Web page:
Measures Adopting Municipal Water Rates Cannot Be Challenged by the Referendum Process
Measures adopting municipal water rates and other local utility charges are exempt from voter referendum. The California Constitution grants voters the power of referendum, which is the process of approving or rejecting a law enacted by a local agency’s elected representatives before the law becomes effective. To prevent the disruption of essential government operations, the California Constitution exempts the adoption of certain kinds of laws, including “statutes providing for tax levies,” from the referendum process.
In Wilde v. City of Dunsmuir (August 3, 2020), the California Supreme Court concluded that measures establishing municipal water rates and other local utility charges are “statutes providing for tax levies,” making them exempt from voter referendum. In 2016, the City of Dunsmuir adopted a resolution to establish water rates to fund a five-year plan for a $15 million upgrade to the City’s water service infrastructure. Leslie Wilde (“Wilde”) submitted a referendum petition seeking to overturn the resolution, but the City declined to place the referendum on the ballot. Wilde filed a lawsuit to compel the City to place the referendum on the ballot, arguing that Propositions 26 and 218 make such charges subject to voter referendum.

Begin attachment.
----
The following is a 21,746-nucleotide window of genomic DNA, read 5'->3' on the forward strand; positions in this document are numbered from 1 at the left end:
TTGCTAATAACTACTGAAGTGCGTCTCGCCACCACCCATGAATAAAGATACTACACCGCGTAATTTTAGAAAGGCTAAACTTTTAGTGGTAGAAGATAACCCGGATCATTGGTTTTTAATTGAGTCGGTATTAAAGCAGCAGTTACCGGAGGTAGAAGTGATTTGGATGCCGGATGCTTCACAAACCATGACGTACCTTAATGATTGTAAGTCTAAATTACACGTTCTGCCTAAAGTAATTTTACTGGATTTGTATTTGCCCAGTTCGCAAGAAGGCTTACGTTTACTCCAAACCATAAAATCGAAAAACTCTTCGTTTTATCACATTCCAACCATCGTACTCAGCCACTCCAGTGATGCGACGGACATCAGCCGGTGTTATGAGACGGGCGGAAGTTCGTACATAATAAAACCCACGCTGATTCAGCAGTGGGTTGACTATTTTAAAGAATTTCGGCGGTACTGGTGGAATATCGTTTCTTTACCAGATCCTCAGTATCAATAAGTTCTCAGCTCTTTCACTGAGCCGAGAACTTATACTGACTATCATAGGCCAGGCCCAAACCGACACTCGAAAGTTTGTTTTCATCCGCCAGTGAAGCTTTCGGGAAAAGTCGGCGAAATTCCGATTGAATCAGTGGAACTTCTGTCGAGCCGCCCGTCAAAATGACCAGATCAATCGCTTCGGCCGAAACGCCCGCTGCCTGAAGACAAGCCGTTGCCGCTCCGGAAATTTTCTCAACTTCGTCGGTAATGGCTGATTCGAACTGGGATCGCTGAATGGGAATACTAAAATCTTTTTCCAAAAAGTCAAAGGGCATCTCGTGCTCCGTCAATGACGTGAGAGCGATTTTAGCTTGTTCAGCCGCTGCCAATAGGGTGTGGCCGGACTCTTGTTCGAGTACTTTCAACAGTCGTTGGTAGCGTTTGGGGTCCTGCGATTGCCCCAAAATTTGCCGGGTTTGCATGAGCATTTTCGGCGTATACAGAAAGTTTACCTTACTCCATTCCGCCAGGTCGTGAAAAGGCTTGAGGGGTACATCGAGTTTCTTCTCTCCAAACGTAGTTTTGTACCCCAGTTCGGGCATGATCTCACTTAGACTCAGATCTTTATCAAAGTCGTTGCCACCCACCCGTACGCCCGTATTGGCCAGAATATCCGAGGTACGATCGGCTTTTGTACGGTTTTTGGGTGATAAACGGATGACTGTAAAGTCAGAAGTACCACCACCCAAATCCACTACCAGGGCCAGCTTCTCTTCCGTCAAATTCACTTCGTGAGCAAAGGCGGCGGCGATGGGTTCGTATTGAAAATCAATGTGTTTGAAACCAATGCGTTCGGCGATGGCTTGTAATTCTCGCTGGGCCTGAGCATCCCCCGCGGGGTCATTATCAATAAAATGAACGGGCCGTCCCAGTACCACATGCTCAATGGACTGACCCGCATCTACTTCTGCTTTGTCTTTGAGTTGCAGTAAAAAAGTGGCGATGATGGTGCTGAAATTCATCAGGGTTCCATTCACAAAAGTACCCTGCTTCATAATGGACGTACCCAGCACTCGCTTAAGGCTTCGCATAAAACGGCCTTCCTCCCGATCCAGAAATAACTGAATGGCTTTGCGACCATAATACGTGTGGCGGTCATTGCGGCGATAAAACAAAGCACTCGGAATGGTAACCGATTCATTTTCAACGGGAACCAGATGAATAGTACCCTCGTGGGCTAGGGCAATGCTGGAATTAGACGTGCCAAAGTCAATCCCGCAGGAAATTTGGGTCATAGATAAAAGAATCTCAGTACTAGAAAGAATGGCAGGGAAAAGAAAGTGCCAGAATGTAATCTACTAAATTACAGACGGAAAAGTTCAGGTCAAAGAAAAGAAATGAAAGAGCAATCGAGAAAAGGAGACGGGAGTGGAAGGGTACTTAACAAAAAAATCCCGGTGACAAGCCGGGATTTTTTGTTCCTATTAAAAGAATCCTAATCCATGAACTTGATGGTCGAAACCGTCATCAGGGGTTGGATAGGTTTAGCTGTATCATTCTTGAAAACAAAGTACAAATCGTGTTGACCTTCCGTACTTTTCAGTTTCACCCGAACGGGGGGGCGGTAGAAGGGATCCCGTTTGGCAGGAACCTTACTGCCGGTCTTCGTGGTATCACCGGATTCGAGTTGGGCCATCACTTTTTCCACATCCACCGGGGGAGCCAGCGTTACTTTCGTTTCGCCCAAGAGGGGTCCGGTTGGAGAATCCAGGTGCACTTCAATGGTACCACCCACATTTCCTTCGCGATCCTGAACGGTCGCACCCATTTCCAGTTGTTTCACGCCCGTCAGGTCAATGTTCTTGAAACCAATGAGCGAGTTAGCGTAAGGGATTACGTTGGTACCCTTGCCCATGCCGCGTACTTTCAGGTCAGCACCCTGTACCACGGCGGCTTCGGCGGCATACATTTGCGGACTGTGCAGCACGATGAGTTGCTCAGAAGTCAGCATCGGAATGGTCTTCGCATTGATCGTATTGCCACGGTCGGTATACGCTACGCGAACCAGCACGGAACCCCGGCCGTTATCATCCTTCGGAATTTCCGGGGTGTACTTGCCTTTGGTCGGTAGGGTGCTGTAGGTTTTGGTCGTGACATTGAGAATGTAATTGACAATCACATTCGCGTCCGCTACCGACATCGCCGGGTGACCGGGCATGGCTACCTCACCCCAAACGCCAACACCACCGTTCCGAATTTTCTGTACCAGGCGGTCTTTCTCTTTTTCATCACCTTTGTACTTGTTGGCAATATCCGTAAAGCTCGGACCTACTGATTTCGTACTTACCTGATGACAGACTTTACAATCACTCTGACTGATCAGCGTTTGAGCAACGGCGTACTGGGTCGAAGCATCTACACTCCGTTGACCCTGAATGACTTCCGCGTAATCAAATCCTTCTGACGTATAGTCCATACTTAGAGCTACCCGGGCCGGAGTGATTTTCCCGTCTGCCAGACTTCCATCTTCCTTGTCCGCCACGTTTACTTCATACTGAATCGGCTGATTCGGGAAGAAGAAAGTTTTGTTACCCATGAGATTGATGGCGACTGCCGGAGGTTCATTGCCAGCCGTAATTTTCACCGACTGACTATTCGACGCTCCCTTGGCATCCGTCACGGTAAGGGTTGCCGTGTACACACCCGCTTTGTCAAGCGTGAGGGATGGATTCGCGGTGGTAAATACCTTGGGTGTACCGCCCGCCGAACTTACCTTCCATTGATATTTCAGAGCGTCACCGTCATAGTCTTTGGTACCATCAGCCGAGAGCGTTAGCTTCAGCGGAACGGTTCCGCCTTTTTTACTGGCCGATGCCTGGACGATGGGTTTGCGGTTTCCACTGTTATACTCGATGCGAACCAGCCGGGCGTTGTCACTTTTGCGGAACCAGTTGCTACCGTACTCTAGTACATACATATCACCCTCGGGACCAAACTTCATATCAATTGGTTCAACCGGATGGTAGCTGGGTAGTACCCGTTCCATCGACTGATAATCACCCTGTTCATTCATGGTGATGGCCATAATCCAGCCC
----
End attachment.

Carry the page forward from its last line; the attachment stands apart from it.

Propositions 26 and 218 are voter approved amendments to the California Constitution, which strictly limit local agencies’ power to impose or increase local levies. As relevant here, Propositions 26 and 218 define taxes to exclude water and other utility charges. For this reason, Wilde argued that such charges are not exempt from the voter referendum process as “tax levies.”
The Court disagreed and held that Propositions 26 and 218 do not apply to the referendum process. Therefore, for the purposes of the voter referendum power, measures adopting water and other utility charges are “statutes providing for tax levies” and are exempt from referendum.